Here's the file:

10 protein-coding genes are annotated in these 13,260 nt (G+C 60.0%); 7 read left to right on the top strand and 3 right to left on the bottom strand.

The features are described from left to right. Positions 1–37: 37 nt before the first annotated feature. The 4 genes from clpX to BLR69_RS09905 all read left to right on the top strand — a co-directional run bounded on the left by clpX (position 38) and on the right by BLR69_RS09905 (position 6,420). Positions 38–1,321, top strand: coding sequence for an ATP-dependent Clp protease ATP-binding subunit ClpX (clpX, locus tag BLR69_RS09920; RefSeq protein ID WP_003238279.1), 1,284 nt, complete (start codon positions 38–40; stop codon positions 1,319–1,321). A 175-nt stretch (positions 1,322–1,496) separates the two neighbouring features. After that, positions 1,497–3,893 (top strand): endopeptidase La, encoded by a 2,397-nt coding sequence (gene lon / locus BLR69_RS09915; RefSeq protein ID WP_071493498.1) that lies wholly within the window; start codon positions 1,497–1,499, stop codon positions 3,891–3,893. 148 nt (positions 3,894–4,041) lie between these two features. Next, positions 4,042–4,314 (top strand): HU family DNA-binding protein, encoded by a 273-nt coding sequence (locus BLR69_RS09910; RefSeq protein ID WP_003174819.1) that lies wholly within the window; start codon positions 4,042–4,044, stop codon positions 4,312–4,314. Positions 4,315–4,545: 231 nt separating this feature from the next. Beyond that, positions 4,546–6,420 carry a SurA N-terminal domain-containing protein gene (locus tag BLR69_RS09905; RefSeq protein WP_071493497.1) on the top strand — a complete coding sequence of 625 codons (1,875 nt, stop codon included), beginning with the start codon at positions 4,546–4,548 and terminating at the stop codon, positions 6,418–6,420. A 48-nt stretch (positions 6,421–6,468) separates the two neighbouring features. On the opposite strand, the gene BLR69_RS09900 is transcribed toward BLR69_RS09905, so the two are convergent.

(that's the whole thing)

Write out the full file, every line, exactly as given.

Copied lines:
10 protein-coding genes are annotated in these 13,260 nt (G+C 60.0%); 7 read left to right on the top strand and 3 right to left on the bottom strand.

The features are described from left to right. Positions 1–37: 37 nt before the first annotated feature. The 4 genes from clpX to BLR69_RS09905 all read left to right on the top strand — a co-directional run bounded on the left by clpX (position 38) and on the right by BLR69_RS09905 (position 6,420). Positions 38–1,321, top strand: coding sequence for an ATP-dependent Clp protease ATP-binding subunit ClpX (clpX, locus tag BLR69_RS09920; RefSeq protein ID WP_003238279.1), 1,284 nt, complete (start codon positions 38–40; stop codon positions 1,319–1,321). A 175-nt stretch (positions 1,322–1,496) separates the two neighbouring features. After that, positions 1,497–3,893 (top strand): endopeptidase La, encoded by a 2,397-nt coding sequence (gene lon / locus BLR69_RS09915; RefSeq protein ID WP_071493498.1) that lies wholly within the window; start codon positions 1,497–1,499, stop codon positions 3,891–3,893. 148 nt (positions 3,894–4,041) lie between these two features. Next, positions 4,042–4,314 (top strand): HU family DNA-binding protein, encoded by a 273-nt coding sequence (locus BLR69_RS09910; RefSeq protein ID WP_003174819.1) that lies wholly within the window; start codon positions 4,042–4,044, stop codon positions 4,312–4,314. Positions 4,315–4,545: 231 nt separating this feature from the next. Beyond that, positions 4,546–6,420 carry a SurA N-terminal domain-containing protein gene (locus tag BLR69_RS09905; RefSeq protein WP_071493497.1) on the top strand — a complete coding sequence of 625 codons (1,875 nt, stop codon included), beginning with the start codon at positions 4,546–4,548 and terminating at the stop codon, positions 6,418–6,420. A 48-nt stretch (positions 6,421–6,468) separates the two neighbouring features. On the opposite strand, the gene BLR69_RS09900 is transcribed toward BLR69_RS09905, so the two are convergent.